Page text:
(This is part ii. You can find part i below or over on the right, if you would like to start from the beginning.)
Music had taken grip of me once again in Central Asia.
I had amassed quite a large collection or Russian records. I had inadvertently compiled quite a musicological gold mine in the time I lived in the Soviet Union. This came about as my way of trying to learn the Russian language:
During my lunch breaks for the first year or so I was in Moscow, I would ride the bus to the bookstores and record stores. Since things cost, literally, pennies, I felt there was no harm in buying as many as I wanted. The Russian store system at that time was complicated. It involved, first, going to the counter where the particular item you wanted would be. You, then, told them what you wanted to buy, and they would write you a receipt. You would then take the receipt to the cashier and pay for it, and get another receipt. You would then present the two receipts to the original counter, where they would wrap up what had been purchased in paper and give it to you. It was great practice for me to read the names of the records or books, talk to the people about them, and go through the buying process.
After a year, I had several hundred records of, mostly, obscure, Soviet folk music from many of the hundreds of ethnic groups that lived there: They did not seem to show much respect for these ethnic minorities in any way except to record their music.
After the adventure and the music lesson in the Samarkand train station, Music was having her way with me once again.
I became enchanted by the music, as well as the food, at a local Armenian restaurant in Moscow. It was a small room with red walls, decorated in guns and pictures of Armenian freedom fighters. There was a keyboard player and a singer, and they played a combination of Armenian folk music, and Armenian revolutionary music, their fists clutched and held in the air. People danced to the irregular, Armenian rhythms, and on really good nights, they would take the guns off the walls and dance with them.
It now became an important aspect of our travels to exotic locales to purchase a musical instrument, find out as much about it as I could, and to collect the music.
My friends Gus and Jamee sent us a book, "Tuva or Bust," with a note written inside the cover that challenged us to go to Tuva and see the "Throat singers." While this was nothing but a bunch of jibberish to me at the time, I read the book, and learned about a group of former nomads who lived on the steppe north of Mongolia who could sing two, three or four notes at a time. A record came with the book with some samples of this overtone, or throat singing, and I was hooked. I had recalled hearing this odd sound on Radio Moscow at some point. My wife asked me what the high pitched whistling sound was. I barked at her that it was some sort of primitive flute. Now I realized it was the overtones from the notes they sang in their throats. "We have to go there!!"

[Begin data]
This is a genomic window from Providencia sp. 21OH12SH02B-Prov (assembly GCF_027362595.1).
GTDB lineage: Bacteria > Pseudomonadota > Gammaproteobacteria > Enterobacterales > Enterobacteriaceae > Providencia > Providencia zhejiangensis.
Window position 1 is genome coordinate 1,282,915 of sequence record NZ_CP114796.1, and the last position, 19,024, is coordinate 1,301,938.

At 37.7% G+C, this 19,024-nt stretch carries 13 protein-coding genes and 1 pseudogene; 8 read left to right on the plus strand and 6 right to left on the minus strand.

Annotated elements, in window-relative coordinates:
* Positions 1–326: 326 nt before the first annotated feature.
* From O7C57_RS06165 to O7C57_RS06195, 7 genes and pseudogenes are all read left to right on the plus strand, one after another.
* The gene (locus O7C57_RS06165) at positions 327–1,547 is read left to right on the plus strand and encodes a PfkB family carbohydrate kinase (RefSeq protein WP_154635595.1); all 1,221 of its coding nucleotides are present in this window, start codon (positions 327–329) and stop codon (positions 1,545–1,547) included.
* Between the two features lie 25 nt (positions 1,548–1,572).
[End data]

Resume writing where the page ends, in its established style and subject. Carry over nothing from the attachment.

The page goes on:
Here is a clip of my friend Kangor-Ool Ondar throat singing http://www.youtube.com/watch?v=TVyyhHFKI8E.
My wife set about the task of arranging a trip to Kyzyl, Republic of Tuva, and we procured tickets that would take us there for a week about 6 weeks before we were to leave Russia.
We went to the airport, and boarded the now familiar AeroFlot jet. There were 5 of us who were planning to go, but one of us had to drop out at the last minute. And so my wife and I went with our friends Robb and Bill. Things seemed to be going pretty well, until we got to Krasnoyarsk, where we were to change planes.
We took our tickets to the ticketing desk. "We're going to Kyzyl."
"No, you're not. There are no flights to Kyzyl...next!"
We seemed to be stranded in the middle of Siberia. I don't know why so many of my musical adventures involve me being stranded in some strange place, but they do.
"Go the the deputy's hall" muttered a man walking by. He disappeared into the crowd.
We wandered the airport. Stranded travelers slept on their luggage and urinated against the walls. Would we be among them?
"Go to the deputy's hall..." the mysterious stranger told us again.
We kept wandering. Finally the mysterious stranger appeared again and pointed to a tiny closet door.
We knocked on the door.
"Hello!" we were greeted. "Welcome! Come in!"
The four of us filed in. The lady who opened the door looked out for our fifth member. After a while, she closed the door.
We were in a comfortable lounge with a TV and a bar and a large couch. After a few minutes, the mysterious stranger came in and smiled at us, and sat, alone at the bar.
We tried to figure out what we could do. Could we rent a car? Boat up the river?
"When life gives you lemons," said the TV "make tasty lemonade!!"
Yes! We would make tasty lemonade out of this surreal situation.
"Oh!" cried the lady. "We just heard there will be a surprise flight to Kyzyl leaving in a couple hours. May I stamp your tickets, please...."
And so we gleefully awaited the surprise flight to Kyzyl.
We arrived in Tuva to find out that not only would it be possible to see Tuvan throat singers, but that we already has places reserved for us at a symposium on throat singing that would be taking place throughout the week, attracting a few musicologists from around the world. Could this be any stranger and more synchronistic?